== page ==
References

  1. Institute of Tropical Medicine Pedro Kouri. Epidemic neuropathy: brief epidemiological summary {Spanish}. In: Ministry of Public Health. Epidemiological bulletin (special edition no. 1). Havana: Ministry of Public Health, June 4, 1993:1-8.

  2. Inoue YK. Inoue-Melnick virus and associated diseases in man: recent advances. Prog Med Virol 1991;38:167-79.

  3. Roman GC, Spencer PS, Schoenberg BS. Tropical myeloneuropathies: the hidden endemias. Neurology 1985;35:1158-70.

  4. Ministry of Health, Mozambique. Mantakassa: an epidemic of spastic paraparesis associated with chronic cyanide intoxication in a cassava staple area of Mozambique: epidemiology and clinical and laboratory findings in patients. Bull World Health Organ 1984;62:477-84.

  5. Tylleskar T, Banea M, Bigangi N, Fresco L, Persson LA, Rosling H. Epidemiological evidence from Zaire for a dietary etiology of konzo, an upper motor neuron disease. Bull World Health Organ 1991;69:581-9.

  6. Hollsberg P, Hafler DA. Pathogenesis of diseases induced by human lymphotropic virus type I infection. N Engl J Med 1993;328:1173-82.

  7. Spillane JD. Nutritional disorders of the nervous system. Edinburg: E & S Livingstone Ltd, 1947.

  8. Tsubaki T, Honma Y, Hoshi M. Neurological syndrome associated with clioquinol. Lancet 1971;1:696-7.

  9. Dang CV. Tobacco-alcohol amblyopia: a proposed biochemical basis for pathogenesis. Med Hypotheses 1981;7:1317-28.

  10. Wilson J. Cyanide in human disease: a review of clinical and laboratory evidence. Fundam Appl Toxicol 1983;3:397-9.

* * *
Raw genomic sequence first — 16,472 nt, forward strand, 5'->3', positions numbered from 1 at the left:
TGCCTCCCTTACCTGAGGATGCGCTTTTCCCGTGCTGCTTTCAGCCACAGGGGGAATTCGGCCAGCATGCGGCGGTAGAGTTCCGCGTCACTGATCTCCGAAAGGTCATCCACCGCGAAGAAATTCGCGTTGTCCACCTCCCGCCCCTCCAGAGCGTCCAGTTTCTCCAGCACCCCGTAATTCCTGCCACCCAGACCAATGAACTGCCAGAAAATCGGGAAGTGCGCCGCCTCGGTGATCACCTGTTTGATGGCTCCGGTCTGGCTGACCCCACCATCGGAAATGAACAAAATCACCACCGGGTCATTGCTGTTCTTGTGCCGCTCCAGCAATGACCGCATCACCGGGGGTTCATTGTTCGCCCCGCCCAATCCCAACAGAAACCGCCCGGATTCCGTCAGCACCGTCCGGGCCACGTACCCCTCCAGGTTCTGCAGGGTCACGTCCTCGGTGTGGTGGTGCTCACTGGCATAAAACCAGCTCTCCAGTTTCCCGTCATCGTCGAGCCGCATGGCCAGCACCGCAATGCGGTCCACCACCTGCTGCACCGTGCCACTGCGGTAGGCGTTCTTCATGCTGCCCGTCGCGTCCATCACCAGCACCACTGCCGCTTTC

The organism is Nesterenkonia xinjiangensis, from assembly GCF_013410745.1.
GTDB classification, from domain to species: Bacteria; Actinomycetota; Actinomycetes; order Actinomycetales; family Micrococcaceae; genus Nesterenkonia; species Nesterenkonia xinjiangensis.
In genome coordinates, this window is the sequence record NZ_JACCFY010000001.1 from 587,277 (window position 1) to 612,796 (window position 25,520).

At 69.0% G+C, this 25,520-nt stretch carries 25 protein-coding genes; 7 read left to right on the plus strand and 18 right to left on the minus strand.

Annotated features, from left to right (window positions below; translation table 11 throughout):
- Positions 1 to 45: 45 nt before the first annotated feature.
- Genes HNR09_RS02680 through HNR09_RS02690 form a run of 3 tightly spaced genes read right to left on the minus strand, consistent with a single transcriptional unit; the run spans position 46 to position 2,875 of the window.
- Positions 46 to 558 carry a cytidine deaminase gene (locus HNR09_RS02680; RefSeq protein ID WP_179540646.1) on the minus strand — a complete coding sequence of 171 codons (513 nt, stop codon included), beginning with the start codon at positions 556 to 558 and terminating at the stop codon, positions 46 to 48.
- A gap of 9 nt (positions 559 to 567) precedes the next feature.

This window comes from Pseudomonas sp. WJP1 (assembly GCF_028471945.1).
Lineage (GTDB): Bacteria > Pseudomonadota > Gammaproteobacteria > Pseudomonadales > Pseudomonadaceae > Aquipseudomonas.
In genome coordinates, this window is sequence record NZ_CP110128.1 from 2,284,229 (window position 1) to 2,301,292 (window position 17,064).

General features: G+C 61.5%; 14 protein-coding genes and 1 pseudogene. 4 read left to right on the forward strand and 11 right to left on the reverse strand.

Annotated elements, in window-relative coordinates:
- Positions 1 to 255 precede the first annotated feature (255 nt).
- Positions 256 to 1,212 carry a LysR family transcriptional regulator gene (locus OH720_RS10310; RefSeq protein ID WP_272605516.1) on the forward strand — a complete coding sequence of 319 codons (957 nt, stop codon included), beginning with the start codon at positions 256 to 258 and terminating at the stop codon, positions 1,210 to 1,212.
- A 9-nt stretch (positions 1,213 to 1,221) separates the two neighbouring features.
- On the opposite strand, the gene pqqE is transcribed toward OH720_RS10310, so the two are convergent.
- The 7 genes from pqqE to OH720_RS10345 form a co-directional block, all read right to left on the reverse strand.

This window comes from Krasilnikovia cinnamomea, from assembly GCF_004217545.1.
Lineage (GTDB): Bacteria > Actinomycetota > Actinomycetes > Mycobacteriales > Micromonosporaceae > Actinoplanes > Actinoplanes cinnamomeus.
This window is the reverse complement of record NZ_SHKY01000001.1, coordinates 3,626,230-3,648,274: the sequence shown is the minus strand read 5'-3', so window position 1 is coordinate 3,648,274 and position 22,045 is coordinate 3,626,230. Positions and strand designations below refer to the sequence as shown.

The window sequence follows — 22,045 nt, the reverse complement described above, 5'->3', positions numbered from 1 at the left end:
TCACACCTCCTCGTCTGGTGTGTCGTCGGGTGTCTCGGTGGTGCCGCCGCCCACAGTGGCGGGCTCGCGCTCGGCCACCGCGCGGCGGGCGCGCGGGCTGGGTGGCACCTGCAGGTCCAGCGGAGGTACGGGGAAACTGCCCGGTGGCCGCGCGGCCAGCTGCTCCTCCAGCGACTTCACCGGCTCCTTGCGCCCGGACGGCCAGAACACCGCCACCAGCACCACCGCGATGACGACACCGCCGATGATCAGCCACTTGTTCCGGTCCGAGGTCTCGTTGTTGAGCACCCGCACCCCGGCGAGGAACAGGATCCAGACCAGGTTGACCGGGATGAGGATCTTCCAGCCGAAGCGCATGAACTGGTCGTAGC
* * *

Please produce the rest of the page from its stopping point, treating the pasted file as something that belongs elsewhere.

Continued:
For the optic form, major criteria were 1) decreased visual acuity (below 20/25), 2) decreased color vision (failure to identify two or more of the first eight Ishihara plates), 3) bilateral central or cecocentral scotomata, 4) decreased contrast sensitivity, and 5) bilateral loss of optic nerve fibers in the papillo-macular bundle; minor criteria were 1) temporal pallor of optic disk (1 month after symptom onset), 2) photophobia or ocular burning sensation, and 3) loss of horizontal smooth pursuit. A confirmed diagnosis required at least four major criteria. For the peripheral form, major criteria were 1) peripheral sensory symptoms (e.g., tingling, cramps, numbness, and/or burning sensation), 2) decreased perception of vibration or pin prick, and 3) altered deep tendon reflexes in lower limbs, generally with decreased or absent ankle reflex with or without patellar hyperreflexia; minor criteria were

  1. urinary urgency, nocturia, increased frequency, or incontinence,

  2. autonomic dysfunction (e.g., coldness, heat, or excessive sweating of hands or feet, palpitations, or tachycardia), and 3) other signs and symptoms including hearing loss, dysphagia, dysphonia, sensory ataxia, constipation, diarrhea, sexual impotence, irritability, and sleep disturbance. A confirmed diagnosis required three major criteria OR two major criteria and a minor criterion, always including peripheral sensory symptoms.